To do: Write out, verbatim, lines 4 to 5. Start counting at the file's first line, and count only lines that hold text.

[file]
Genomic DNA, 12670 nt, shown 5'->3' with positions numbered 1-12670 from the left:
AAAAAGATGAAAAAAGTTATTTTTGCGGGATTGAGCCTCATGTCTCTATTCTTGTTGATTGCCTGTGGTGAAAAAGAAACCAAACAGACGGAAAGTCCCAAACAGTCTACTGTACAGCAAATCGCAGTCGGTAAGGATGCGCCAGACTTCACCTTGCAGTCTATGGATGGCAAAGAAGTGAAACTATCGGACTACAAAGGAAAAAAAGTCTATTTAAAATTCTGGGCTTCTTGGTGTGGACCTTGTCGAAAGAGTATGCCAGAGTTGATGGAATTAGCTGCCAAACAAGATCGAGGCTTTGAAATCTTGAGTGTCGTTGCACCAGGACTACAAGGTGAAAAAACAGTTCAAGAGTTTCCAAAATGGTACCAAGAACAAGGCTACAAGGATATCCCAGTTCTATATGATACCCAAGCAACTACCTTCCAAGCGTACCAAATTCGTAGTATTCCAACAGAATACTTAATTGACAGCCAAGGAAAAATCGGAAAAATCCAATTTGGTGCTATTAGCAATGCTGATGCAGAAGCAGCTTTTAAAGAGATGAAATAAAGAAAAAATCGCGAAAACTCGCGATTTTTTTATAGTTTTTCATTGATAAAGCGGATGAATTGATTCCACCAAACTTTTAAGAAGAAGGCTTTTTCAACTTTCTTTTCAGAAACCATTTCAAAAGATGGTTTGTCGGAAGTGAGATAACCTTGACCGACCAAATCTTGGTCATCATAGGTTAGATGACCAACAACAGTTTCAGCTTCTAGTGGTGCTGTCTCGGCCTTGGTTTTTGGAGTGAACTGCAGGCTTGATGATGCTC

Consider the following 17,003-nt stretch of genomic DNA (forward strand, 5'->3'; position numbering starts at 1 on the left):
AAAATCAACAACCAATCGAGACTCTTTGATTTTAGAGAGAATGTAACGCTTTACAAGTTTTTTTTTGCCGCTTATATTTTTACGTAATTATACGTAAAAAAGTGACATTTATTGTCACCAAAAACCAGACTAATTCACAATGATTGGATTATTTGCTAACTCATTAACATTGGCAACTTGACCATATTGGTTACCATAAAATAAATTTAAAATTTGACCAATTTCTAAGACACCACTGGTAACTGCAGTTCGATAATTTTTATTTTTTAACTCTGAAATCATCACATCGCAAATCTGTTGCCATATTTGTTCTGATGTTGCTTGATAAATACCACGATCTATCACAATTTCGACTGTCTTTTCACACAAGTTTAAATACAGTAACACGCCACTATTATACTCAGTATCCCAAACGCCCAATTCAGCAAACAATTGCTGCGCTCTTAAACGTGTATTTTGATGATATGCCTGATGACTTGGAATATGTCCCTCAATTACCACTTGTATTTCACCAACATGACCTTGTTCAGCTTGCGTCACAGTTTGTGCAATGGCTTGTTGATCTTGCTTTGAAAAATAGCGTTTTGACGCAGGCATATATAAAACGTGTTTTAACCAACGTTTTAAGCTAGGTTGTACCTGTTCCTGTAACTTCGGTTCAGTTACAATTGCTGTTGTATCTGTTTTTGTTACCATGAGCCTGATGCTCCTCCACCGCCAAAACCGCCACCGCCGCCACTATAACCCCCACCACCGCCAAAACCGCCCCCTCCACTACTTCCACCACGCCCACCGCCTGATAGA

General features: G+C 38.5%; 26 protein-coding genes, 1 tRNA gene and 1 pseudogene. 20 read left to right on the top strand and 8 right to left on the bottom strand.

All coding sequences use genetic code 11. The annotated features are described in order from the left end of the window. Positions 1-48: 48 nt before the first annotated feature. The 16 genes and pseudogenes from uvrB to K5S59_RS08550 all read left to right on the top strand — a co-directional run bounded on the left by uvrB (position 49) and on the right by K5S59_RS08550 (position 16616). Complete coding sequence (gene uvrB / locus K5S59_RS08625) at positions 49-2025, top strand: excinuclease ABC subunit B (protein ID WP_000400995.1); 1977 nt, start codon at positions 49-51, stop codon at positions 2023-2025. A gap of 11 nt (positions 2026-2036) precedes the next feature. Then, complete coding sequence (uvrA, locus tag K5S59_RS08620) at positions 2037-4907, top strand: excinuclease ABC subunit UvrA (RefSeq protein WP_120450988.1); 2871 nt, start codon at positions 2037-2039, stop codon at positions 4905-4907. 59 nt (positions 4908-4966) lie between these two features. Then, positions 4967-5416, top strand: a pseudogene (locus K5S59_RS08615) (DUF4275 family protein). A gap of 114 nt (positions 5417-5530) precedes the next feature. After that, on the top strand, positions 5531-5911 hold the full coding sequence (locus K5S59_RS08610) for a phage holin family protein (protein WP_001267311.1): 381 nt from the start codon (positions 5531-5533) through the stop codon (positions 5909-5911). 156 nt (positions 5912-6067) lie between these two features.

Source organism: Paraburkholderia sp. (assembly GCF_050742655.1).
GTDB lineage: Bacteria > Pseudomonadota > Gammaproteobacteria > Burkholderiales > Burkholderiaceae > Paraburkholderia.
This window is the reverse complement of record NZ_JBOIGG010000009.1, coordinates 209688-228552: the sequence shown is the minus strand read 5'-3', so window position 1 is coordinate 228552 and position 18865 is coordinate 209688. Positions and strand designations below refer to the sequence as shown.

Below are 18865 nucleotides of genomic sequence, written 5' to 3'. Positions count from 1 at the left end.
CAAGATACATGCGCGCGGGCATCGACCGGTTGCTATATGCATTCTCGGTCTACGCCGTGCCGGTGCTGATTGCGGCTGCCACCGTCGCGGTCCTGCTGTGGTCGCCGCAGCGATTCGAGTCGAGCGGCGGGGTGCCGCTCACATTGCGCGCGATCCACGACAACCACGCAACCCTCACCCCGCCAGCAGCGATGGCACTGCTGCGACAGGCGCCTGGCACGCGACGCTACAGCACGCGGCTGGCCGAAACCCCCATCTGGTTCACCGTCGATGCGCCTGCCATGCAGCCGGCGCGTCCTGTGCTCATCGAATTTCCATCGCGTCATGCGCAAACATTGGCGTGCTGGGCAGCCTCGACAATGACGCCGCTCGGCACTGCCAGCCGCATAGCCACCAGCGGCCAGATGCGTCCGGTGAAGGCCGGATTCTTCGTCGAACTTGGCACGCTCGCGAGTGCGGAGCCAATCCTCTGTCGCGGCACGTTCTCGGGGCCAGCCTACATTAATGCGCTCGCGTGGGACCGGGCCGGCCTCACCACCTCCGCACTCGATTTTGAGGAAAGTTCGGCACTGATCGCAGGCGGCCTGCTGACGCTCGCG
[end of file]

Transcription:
AAAATCAACAACCAATCGAGACTCTTTGATTTTAGAGAGAATGTAACGCTTTACAAGTTTTTTTTTGCCGCTTATATTTTTACGTAATTATACGTAAAAAAGTGACATTTATTGTCACCAAAAACCAGACTAATTCACAATGATTGGATTATTTGCTAACTCATTAACATTGGCAACTTGACCATATTGGTTACCATAAAATAAATTTAAAATTTGACCAATTTCTAAGACACCACTGGTAACTGCAGTTCGATAATTTTTATTTTTTAACTCTGAAATCATCACATCGCAAATCTGTTGCCATATTTGTTCTGATGTTGCTTGATAAATACCACGATCTATCACAATTTCGACTGTCTTTTCACACAAGTTTAAATACAGTAACACGCCACTATTATACTCAGTATCCCAAACGCCCAATTCAGCAAACAATTGCTGCGCTCTTAAACGTGTATTTTGATGATATGCCTGATGACTTGGAATATGTCCCTCAATTACCACTTGTATTTCACCAACATGACCTTGTTCAGCTTGCGTCACAGTTTGTGCAATGGCTTGTTGATCTTGCTTTGAAAAATAGCGTTTTGACGCAGGCATATATAAAACGTGTTTTAACCAACGTTTTAAGCTAGGTTGTACCTGTTCCTGTAACTTCGGTTCAGTTACAATTGCTGTTGTATCTGTTTTTGTTACCATGAGCCTGATGCTCCTCCACCGCCAAAACCGCCACCGCCGCCACTATAACCCCCACCACCGCCAAAACCGCCCCCTCCACTACTTCCACCACGCCCACCGCCTGATAGA

General features: G+C 38.5%; 26 protein-coding genes, 1 tRNA gene and 1 pseudogene. 20 read left to right on the top strand and 8 right to left on the bottom strand.